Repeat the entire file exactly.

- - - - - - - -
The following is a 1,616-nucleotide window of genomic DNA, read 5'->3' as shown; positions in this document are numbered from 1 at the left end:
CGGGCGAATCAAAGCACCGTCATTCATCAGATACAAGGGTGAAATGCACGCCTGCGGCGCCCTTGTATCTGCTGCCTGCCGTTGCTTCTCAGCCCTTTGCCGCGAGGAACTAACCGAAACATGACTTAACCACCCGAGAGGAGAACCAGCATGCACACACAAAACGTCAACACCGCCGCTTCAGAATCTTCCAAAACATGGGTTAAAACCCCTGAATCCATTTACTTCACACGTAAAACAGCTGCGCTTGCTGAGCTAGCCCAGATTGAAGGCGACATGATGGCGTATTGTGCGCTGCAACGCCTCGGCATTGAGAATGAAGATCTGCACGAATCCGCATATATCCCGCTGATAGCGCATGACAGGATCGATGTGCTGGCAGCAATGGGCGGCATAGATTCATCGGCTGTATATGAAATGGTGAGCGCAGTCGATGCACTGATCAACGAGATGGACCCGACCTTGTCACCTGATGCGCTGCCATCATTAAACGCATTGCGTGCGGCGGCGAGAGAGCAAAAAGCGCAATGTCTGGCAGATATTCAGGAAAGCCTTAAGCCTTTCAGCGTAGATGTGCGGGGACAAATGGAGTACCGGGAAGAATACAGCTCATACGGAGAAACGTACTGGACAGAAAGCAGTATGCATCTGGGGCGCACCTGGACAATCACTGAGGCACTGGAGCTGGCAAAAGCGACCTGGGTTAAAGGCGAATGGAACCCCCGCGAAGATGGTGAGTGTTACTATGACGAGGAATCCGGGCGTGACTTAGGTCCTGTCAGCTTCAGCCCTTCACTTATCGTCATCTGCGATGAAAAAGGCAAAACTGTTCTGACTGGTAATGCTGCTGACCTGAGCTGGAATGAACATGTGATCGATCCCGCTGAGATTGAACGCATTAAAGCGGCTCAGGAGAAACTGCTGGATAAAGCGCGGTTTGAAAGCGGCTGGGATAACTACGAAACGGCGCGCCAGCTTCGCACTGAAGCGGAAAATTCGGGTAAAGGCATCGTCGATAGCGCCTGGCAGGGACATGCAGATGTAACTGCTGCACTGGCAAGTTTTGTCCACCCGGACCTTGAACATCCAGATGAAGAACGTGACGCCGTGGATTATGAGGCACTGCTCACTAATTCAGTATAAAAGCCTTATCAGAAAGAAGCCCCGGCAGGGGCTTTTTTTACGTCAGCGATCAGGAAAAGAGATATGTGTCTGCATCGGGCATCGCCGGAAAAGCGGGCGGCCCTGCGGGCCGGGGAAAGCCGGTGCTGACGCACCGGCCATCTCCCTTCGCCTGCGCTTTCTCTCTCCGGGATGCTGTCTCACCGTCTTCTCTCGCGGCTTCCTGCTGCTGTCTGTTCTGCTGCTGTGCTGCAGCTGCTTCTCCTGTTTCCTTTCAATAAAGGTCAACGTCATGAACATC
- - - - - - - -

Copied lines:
The following is a 1,616-nucleotide window of genomic DNA, read 5'->3' as shown; positions in this document are numbered from 1 at the left end:
CGGGCGAATCAAAGCACCGTCATTCATCAGATACAAGGGTGAAATGCACGCCTGCGGCGCCCTTGTATCTGCTGCCTGCCGTTGCTTCTCAGCCCTTTGCCGCGAGGAACTAACCGAAACATGACTTAACCACCCGAGAGGAGAACCAGCATGCACACACAAAACGTCAACACCGCCGCTTCAGAATCTTCCAAAACATGGGTTAAAACCCCTGAATCCATTTACTTCACACGTAAAACAGCTGCGCTTGCTGAGCTAGCCCAGATTGAAGGCGACATGATGGCGTATTGTGCGCTGCAACGCCTCGGCATTGAGAATGAAGATCTGCACGAATCCGCATATATCCCGCTGATAGCGCATGACAGGATCGATGTGCTGGCAGCAATGGGCGGCATAGATTCATCGGCTGTATATGAAATGGTGAGCGCAGTCGATGCACTGATCAACGAGATGGACCCGACCTTGTCACCTGATGCGCTGCCATCATTAAACGCATTGCGTGCGGCGGCGAGAGAGCAAAAAGCGCAATGTCTGGCAGATATTCAGGAAAGCCTTAAGCCTTTCAGCGTAGATGTGCGGGGACAAATGGAGTACCGGGAAGAATACAGCTCATACGGAGAAACGTACTGGACAGAAAGCAGTATGCATCTGGGGCGCACCTGGACAATCACTGAGGCACTGGAGCTGGCAAAAGCGACCTGGGTTAAAGGCGAATGGAACCCCCGCGAAGATGGTGAGTGTTACTATGACGAGGAATCCGGGCGTGACTTAGGTCCTGTCAGCTTCAGCCCTTCACTTATCGTCATCTGCGATGAAAAAGGCAAAACTGTTCTGACTGGTAATGCTGCTGACCTGAGCTGGAATGAACATGTGATCGATCCCGCTGAGATTGAACGCATTAAAGCGGCTCAGGAGAAACTGCTGGATAAAGCGCGGTTTGAAAGCGGCTGGGATAACTACGAAACGGCGCGCCAGCTTCGCACTGAAGCGGAAAATTCGGGTAAAGGCATCGTCGATAGCGCCTGGCAGGGACATGCAGATGTAACTGCTGCACTGGCAAGTTTTGTCCACCCGGACCTTGAACATCCAGATGAAGAACGTGACGCCGTGGATTATGAGGCACTGCTCACTAATTCAGTATAAAAGCCTTATCAGAAAGAAGCCCCGGCAGGGGCTTTTTTTACGTCAGCGATCAGGAAAAGAGATATGTGTCTGCATCGGGCATCGCCGGAAAAGCGGGCGGCCCTGCGGGCCGGGGAAAGCCGGTGCTGACGCACCGGCCATCTCCCTTCGCCTGCGCTTTCTCTCTCCGGGATGCTGTCTCACCGTCTTCTCTCGCGGCTTCCTGCTGCTGTCTGTTCTGCTGCTGTGCTGCAGCTGCTTCTCCTGTTTCCTTTCAATAAAGGTCAACGTCATGAACATC